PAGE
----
Seven Sunken Cities Around the World » Explorersweb

Film, TV, music and literature have explored the legend of Atlantis, but what about the real sunken cities there? Over the centuries, the ocean has swallowed up many cities due to climate change or natural disasters. Below is a metaphorical deep dive into seven of the world’s most iconic sunken cities.

Thonis-Heracleion, Egypt

In 1933 an RAF pilot flew over Abu Qir Bay near Alexandria and spotted something peculiar. Beneath the azure of the Mediterranean, he could make out ancient ruins.

It wasn’t until years later that archaeologists excavated the ruins. In the 1990s and early 2000s, marine archaeologists discovered an entire city, Thonis-Heracleion. Once a bustling port, Thonis-Héracleion now sits five meters below sea level. The town dates back to the 12th century BC.

It featured an intricate network of waterways, temples of the Egyptian gods Amun-Gereb and Khonsu, storehouses, and other structures. Archaeologists have found stelae, statues, gold, bronze and lead amulets, as well as lesser objects like bowls and tools. Many of these artifacts were well preserved. In recent years, archaeologists have found two shipwrecks and another temple.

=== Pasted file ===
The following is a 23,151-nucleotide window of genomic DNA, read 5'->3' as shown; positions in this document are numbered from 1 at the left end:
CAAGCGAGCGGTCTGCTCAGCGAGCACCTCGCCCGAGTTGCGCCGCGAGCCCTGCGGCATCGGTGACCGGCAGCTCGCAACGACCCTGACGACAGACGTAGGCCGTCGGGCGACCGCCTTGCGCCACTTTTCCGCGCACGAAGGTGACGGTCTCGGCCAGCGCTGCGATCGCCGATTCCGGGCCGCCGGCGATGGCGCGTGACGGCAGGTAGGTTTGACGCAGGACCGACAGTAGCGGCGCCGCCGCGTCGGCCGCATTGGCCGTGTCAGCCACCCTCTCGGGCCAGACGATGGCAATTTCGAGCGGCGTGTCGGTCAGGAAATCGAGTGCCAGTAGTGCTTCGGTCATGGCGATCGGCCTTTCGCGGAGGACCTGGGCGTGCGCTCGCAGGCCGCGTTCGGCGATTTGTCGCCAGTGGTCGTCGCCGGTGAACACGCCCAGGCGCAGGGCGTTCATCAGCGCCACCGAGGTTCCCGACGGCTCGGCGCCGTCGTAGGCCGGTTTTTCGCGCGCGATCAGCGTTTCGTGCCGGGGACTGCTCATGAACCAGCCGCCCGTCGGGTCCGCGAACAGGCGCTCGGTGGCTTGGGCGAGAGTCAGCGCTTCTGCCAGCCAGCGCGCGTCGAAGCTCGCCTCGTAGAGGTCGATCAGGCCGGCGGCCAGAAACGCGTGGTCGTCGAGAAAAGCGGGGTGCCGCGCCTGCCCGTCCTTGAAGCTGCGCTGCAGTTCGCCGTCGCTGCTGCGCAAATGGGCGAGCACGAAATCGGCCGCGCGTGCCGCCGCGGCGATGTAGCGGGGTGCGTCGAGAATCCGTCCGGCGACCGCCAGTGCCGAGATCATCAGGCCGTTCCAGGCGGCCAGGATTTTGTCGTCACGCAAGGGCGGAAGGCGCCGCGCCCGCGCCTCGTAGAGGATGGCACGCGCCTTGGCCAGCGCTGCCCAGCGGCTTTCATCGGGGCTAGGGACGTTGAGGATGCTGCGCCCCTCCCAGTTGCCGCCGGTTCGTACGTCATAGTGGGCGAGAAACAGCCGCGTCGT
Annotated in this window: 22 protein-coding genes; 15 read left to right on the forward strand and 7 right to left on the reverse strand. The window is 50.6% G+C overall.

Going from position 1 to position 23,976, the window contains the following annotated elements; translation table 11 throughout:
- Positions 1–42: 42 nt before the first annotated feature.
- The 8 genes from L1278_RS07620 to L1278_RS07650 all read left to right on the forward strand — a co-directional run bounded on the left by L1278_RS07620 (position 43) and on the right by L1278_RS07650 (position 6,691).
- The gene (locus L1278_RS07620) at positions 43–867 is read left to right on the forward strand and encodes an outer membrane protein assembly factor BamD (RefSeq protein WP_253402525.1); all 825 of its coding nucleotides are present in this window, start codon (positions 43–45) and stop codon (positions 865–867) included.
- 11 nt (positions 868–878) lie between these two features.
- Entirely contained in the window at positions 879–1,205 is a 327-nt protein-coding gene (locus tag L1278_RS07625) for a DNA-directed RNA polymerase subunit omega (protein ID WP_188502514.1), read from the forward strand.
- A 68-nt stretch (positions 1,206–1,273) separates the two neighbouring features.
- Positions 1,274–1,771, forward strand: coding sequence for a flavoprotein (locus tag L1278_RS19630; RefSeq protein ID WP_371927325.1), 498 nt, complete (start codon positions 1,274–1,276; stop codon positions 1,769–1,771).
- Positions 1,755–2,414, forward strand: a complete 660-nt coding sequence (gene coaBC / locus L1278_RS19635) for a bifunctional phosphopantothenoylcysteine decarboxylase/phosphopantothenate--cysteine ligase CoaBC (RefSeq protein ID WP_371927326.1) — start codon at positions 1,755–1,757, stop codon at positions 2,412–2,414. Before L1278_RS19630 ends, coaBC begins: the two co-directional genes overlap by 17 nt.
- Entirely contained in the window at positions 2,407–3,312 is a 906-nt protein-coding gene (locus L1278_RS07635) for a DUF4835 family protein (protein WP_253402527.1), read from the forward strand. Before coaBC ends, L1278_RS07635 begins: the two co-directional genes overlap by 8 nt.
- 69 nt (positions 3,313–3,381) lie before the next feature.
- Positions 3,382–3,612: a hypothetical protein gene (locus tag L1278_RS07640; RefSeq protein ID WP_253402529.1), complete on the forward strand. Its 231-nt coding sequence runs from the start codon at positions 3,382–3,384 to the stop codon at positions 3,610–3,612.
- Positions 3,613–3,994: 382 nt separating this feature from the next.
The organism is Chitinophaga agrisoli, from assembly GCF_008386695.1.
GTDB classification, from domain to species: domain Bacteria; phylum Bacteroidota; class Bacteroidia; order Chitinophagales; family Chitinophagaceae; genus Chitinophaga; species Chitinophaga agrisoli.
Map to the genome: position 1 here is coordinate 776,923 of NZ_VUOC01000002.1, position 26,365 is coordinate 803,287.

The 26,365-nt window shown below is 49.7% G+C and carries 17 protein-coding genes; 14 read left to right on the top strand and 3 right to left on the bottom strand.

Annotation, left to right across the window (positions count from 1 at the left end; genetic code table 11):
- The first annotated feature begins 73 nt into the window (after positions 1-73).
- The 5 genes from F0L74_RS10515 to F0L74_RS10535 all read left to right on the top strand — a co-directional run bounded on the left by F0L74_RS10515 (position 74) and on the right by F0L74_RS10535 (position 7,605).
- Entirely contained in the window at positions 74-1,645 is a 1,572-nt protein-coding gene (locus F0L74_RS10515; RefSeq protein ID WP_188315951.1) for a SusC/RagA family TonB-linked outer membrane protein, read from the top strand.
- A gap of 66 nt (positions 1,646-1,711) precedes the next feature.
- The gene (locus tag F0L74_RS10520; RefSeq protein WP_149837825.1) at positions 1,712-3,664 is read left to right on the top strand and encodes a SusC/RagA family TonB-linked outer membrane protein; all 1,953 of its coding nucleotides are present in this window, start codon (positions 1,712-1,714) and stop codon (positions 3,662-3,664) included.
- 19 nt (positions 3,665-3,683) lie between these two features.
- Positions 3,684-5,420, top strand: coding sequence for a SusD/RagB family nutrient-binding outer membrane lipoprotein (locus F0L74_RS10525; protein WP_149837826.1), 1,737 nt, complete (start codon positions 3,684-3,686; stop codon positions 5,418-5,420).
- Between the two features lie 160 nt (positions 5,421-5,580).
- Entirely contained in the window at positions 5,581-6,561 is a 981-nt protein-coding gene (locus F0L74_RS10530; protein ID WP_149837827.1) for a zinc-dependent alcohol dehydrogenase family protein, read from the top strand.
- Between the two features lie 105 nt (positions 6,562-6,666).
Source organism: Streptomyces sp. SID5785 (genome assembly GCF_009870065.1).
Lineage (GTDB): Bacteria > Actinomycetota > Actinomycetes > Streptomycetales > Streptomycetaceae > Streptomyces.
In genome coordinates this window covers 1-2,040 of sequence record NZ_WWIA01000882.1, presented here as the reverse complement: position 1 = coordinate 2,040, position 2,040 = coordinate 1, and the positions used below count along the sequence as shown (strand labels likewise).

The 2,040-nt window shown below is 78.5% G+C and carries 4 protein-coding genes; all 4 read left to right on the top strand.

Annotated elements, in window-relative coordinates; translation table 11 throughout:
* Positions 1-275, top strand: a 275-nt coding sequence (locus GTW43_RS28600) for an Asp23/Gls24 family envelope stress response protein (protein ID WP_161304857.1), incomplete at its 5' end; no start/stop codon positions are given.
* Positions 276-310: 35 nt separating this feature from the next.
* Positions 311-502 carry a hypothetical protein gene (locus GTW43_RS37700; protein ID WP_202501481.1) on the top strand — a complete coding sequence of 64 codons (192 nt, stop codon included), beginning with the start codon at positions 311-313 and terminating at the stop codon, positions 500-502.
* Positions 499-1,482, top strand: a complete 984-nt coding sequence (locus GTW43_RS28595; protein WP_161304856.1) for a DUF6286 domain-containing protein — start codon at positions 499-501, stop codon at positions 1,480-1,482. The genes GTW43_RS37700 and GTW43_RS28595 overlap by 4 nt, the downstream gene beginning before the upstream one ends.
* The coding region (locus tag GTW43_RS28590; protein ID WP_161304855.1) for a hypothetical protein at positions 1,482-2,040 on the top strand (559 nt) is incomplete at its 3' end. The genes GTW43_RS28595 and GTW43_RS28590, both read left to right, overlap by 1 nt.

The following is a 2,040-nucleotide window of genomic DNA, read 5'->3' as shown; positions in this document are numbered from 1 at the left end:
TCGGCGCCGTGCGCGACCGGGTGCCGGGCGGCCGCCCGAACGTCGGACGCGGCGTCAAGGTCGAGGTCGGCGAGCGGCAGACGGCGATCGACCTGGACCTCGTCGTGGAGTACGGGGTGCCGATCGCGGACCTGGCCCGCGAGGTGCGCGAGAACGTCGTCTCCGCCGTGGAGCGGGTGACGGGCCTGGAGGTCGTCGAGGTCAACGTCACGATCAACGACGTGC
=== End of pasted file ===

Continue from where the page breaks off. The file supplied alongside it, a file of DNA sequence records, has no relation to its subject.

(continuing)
Ptolemaic coins found at the site. Photo: World Imaging

Most historians agree that Thonis-Heracleion sank into the sea due to a succession of natural disasters. Earthquakes and tsunamis have caused the soil to gradually liquefy, causing structures to sink into the sea over time.

Dwarka, India

Dwarka, the earthly abode of Lord Krishna, is one of the four holiest Hindu sites. Hindus believe it is 10,000 years old. Legend has it that after Krishna’s death, his beloved city and its occupants fell into oblivion.